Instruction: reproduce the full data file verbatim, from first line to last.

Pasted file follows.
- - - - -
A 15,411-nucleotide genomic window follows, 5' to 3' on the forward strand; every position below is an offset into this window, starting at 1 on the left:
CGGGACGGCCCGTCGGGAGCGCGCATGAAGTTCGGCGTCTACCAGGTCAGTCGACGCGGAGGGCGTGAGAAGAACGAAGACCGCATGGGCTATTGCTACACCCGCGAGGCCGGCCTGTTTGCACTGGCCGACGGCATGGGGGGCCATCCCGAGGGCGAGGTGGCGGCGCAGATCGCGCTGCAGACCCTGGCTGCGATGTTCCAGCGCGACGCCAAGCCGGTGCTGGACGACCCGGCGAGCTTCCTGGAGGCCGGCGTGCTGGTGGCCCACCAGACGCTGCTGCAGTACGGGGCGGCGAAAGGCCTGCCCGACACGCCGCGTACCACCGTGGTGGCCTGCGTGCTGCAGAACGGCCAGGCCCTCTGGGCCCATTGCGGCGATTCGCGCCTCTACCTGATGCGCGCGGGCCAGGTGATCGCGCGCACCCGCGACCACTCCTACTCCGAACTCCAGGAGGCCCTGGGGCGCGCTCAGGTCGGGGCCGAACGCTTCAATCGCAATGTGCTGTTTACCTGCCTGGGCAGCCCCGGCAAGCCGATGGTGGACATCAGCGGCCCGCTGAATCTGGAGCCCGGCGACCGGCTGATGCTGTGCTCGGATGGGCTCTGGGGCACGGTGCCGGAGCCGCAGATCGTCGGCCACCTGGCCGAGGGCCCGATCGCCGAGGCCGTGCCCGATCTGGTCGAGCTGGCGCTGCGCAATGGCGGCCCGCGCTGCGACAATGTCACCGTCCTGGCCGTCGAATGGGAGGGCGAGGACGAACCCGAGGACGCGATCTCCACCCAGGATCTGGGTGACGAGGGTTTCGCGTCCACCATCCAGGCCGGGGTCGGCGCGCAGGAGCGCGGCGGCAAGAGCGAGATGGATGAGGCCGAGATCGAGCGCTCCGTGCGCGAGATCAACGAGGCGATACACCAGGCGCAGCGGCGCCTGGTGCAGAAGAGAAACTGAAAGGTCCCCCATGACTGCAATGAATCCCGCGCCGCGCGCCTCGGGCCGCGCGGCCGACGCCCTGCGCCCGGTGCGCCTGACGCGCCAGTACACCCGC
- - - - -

A 15,411-nucleotide genomic window follows, 5' to 3' on the forward strand; every position below is an offset into this window, starting at 1 on the left:
CGGGACGGCCCGTCGGGAGCGCGCATGAAGTTCGGCGTCTACCAGGTCAGTCGACGCGGAGGGCGTGAGAAGAACGAAGACCGCATGGGCTATTGCTACACCCGCGAGGCCGGCCTGTTTGCACTGGCCGACGGCATGGGGGGCCATCCCGAGGGCGAGGTGGCGGCGCAGATCGCGCTGCAGACCCTGGCTGCGATGTTCCAGCGCGACGCCAAGCCGGTGCTGGACGACCCGGCGAGCTTCCTGGAGGCCGGCGTGCTGGTGGCCCACCAGACGCTGCTGCAGTACGGGGCGGCGAAAGGCCTGCCCGACACGCCGCGTACCACCGTGGTGGCCTGCGTGCTGCAGAACGGCCAGGCCCTCTGGGCCCATTGCGGCGATTCGCGCCTCTACCTGATGCGCGCGGGCCAGGTGATCGCGCGCACCCGCGACCACTCCTACTCCGAACTCCAGGAGGCCCTGGGGCGCGCTCAGGTCGGGGCCGAACGCTTCAATCGCAATGTGCTGTTTACCTGCCTGGGCAGCCCCGGCAAGCCGATGGTGGACATCAGCGGCCCGCTGAATCTGGAGCCCGGCGACCGGCTGATGCTGTGCTCGGATGGGCTCTGGGGCACGGTGCCGGAGCCGCAGATCGTCGGCCACCTGGCCGAGGGCCCGATCGCCGAGGCCGTGCCCGATCTGGTCGAGCTGGCGCTGCGCAATGGCGGCCCGCGCTGCGACAATGTCACCGTCCTGGCCGTCGAATGGGAGGGCGAGGACGAACCCGAGGACGCGATCTCCACCCAGGATCTGGGTGACGAGGGTTTCGCGTCCACCATCCAGGCCGGGGTCGGCGCGCAGGAGCGCGGCGGCAAGAGCGAGATGGATGAGGCCGAGATCGAGCGCTCCGTGCGCGAGATCAACGAGGCGATACACCAGGCGCAGCGGCGCCTGGTGCAGAAGAGAAACTGAAAGGTCCCCCATGACTGCAATGAATCCCGCGCCGCGCGCCTCGGGCCGCGCGGCCGACGCCCTGCGCCCGGTGCGCCTGACGCGCCAGTACACCCGC